Annual performance reviews can be a stressful experience for both the manager and the employee. However, they are also a useful business process that can help the organization to increase productivity, improve employee engagement and meet revenue targets. When working on a performance appraisal for a salesperson, be sure to take into account more than just the sales numbers. It’s important to consider factors such as internal sales processes and external market factors when reviewing the employee’s performance.
Keep the Feedback Loop Open
An effective salesperson performance review should not contain any surprises. Ensure that all parties involved are aware of progress and performance throughout the course of the year by keeping the feedback loop open. Conduct an informal salesperson performance review on a regular basis, such as during a monthly one-on-one meeting.
Take this time to review the previous month’s progress with the employee. Be sure to ask them how they felt their performance was and whether they were up against any barriers that limited their success. Provide suggestions that help the employee to overcome those obstacles during the next month.
Ask for a Self-Evaluation for the Sales Representative
Prior to sitting down with the sales representative for their formal performance review, ask them to fill out a self-evaluation. This should include their views on how they performed during the past year, their strengths and weaknesses and how they contributed to the company. In the self-evaluation, give the employee the chance to speak to their performance against specific sales quotas they were required to reach.
Review the Goals and Results
During the performance review with the sales representative, start by speaking to the self-evaluation. Discuss any points of note with the employee about how they viewed their performance. Look to the goals and sales quotas that were set at the beginning of the term and compare them to the actual results for this year. Have an honest but cordial discussion on why and how you think the sales representative achieved these results.
Be sure to consider any internal and external factors that lead to the results, especially those outlined in the self-evaluation. For example, if the sales representative felt that they couldn’t achieve their quota because of a product issue that customers wanted fixed, that could have led to a decline in sales. If the sales representative brought that issue to light repeatedly and the company didn’t act on it, then this may be a discussion point with the product development group.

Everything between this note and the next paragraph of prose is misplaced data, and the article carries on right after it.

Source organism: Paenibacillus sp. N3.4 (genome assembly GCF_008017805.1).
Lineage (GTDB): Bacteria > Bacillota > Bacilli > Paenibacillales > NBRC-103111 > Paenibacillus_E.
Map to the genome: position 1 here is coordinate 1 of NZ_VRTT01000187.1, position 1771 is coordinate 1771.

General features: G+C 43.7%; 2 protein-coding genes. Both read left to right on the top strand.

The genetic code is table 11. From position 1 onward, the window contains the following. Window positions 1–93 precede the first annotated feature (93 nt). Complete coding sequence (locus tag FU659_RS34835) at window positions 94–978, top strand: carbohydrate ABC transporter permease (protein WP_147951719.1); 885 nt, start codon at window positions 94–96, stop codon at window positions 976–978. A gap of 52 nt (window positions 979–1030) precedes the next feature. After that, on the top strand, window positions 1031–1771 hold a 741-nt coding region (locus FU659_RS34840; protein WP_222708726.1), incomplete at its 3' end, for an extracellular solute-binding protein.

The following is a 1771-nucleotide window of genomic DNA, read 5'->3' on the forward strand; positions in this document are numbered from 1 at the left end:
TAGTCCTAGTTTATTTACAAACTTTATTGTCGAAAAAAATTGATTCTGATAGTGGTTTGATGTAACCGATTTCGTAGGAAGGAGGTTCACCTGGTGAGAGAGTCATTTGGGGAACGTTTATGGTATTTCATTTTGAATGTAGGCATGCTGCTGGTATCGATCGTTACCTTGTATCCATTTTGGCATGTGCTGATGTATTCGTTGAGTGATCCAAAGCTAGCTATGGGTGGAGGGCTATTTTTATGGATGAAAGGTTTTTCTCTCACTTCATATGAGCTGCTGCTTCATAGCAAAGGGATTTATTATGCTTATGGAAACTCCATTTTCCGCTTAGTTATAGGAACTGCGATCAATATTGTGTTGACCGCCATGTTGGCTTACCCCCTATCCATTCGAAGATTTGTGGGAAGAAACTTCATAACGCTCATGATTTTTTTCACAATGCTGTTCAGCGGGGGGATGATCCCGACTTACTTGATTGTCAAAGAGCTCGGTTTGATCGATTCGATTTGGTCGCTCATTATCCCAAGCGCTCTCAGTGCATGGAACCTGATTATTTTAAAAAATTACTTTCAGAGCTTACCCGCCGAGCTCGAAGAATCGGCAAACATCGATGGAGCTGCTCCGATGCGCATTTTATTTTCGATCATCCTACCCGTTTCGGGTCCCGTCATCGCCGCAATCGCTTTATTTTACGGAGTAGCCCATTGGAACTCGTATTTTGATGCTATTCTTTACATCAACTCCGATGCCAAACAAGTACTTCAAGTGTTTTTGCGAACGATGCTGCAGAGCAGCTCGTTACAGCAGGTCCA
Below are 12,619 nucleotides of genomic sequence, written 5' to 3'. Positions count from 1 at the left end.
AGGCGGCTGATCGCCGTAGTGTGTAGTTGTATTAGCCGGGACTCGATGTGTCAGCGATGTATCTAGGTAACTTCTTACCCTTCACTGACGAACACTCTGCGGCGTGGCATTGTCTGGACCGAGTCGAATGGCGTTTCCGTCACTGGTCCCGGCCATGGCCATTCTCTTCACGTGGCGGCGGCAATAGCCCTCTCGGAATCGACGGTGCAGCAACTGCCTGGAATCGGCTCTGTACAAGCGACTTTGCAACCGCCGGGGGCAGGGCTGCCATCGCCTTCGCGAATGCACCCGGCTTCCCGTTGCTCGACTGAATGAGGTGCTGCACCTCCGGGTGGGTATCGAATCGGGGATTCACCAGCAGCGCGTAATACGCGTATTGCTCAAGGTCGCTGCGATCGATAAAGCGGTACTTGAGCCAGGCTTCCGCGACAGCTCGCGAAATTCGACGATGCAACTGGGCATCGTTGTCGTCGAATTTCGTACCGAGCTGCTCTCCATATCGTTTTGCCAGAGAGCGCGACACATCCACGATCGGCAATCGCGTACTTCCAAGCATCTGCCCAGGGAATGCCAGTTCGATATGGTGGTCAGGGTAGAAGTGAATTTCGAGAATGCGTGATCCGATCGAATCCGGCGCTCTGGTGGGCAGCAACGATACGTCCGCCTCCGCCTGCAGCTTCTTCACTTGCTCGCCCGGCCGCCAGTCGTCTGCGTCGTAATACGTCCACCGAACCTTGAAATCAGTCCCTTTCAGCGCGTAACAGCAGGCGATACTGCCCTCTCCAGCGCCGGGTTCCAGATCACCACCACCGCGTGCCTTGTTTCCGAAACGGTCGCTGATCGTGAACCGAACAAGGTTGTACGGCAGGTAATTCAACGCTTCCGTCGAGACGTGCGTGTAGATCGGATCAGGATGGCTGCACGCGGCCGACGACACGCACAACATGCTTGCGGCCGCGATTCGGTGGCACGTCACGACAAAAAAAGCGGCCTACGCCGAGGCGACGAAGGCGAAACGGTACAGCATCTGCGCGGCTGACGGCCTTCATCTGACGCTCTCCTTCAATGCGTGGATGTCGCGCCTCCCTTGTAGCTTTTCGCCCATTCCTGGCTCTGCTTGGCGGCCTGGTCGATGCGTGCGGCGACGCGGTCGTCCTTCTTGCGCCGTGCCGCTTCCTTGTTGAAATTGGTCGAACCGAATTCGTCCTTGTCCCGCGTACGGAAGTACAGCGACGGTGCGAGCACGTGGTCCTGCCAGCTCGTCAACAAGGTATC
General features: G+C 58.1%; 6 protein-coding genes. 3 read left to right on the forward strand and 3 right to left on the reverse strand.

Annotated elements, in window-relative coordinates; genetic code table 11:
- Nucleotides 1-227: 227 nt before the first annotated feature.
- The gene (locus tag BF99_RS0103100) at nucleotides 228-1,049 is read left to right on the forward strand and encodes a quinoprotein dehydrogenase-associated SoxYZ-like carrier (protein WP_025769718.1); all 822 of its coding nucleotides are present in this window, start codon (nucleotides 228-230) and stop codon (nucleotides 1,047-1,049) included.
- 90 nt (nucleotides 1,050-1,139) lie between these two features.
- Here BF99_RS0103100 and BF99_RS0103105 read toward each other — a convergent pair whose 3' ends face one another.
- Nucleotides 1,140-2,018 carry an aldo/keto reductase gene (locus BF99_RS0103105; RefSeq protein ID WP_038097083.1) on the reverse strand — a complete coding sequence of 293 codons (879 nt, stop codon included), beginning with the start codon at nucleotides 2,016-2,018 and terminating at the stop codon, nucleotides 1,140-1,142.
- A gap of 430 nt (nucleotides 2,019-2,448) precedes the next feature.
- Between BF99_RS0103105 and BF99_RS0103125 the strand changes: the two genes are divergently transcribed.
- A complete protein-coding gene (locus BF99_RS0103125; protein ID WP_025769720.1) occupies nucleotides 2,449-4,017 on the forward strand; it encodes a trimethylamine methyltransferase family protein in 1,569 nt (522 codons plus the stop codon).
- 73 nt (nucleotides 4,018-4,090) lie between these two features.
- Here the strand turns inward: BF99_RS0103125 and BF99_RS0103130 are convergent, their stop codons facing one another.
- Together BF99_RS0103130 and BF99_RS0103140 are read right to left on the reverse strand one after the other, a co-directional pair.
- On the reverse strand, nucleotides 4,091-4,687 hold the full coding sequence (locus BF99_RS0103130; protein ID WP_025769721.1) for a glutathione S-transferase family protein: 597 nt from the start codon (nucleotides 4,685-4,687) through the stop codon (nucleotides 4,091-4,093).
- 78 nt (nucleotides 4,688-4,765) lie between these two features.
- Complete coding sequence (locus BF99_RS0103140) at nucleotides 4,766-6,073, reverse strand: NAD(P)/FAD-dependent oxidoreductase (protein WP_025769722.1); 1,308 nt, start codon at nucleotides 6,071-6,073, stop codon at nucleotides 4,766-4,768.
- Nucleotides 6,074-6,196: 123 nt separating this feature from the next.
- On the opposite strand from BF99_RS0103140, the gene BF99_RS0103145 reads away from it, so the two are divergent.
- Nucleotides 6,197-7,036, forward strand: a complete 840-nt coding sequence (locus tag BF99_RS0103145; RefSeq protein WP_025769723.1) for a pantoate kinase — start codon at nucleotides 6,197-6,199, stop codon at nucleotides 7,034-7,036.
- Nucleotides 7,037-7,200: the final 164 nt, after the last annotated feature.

Discuss Barriers to Success
Ask the sales representative if they feel there were any barriers that limited their success during this fiscal year. These could be aspects such as a skill set that they need to improve or additional training they require to be better at their job. It could also be a technology or a process that could be implemented to make their job more effective. Where possible, see if you’re able to remove the barriers so the employee can better complete their tasks.
Develop a Plan for the Next Year
End your performance review by creating a plan for the next period. Outline professional goals and sales quotas that the employee will be required to meet. If the employee is in a position to move up within the company, specify the next steps they can take to advance their career trajectory. Be sure to include this information in their sales performance appraisal so they can come back to it the following year to see if they met their objectives.
Don’t Forget to Provide Positive Feedback
At every step of the sales review format, it’s important to include positive feedback. While it’s critical to pinpoint weaknesses so they can be improved upon, it’s also necessary to specify the employee’s strengths so they know what they should continue to keep doing. Start and end on a positive note to lift employee spirits and help them feel more at ease during what can be a stressful meeting.
- Sales is a performance-based position. Sales performance reviews need to be written based on the level of production of the employees and not your personal feelings towards them. As an employer you need to maximize the money you spend on salary, and in sales it is maximized by the return in sales you get compared with the salary you pay out.
- Avoid making personal judgments about your sales individuals. Let the numbers speak for themselves, making it clear the goals must be met.
Anam Ahmed is a Toronto-based writer and editor with over a decade of experience helping small businesses and entrepreneurs reach new heights. She has experience ghostwriting and editing business books, especially those in the "For Dummies" series, in addition to writing and editing web content for the brand. Anam works as a marketing strategist and copywriter, collaborating with everyone from Fortune 500 companies to start-ups, lifestyle bloggers to professional athletes. As a small business owner herself, she is well-versed in what it takes to run and market a small business. Anam earned an M.A. from the University of Toronto and a B.A.H. from Queen's University. Learn more at www.anamahmed.ca.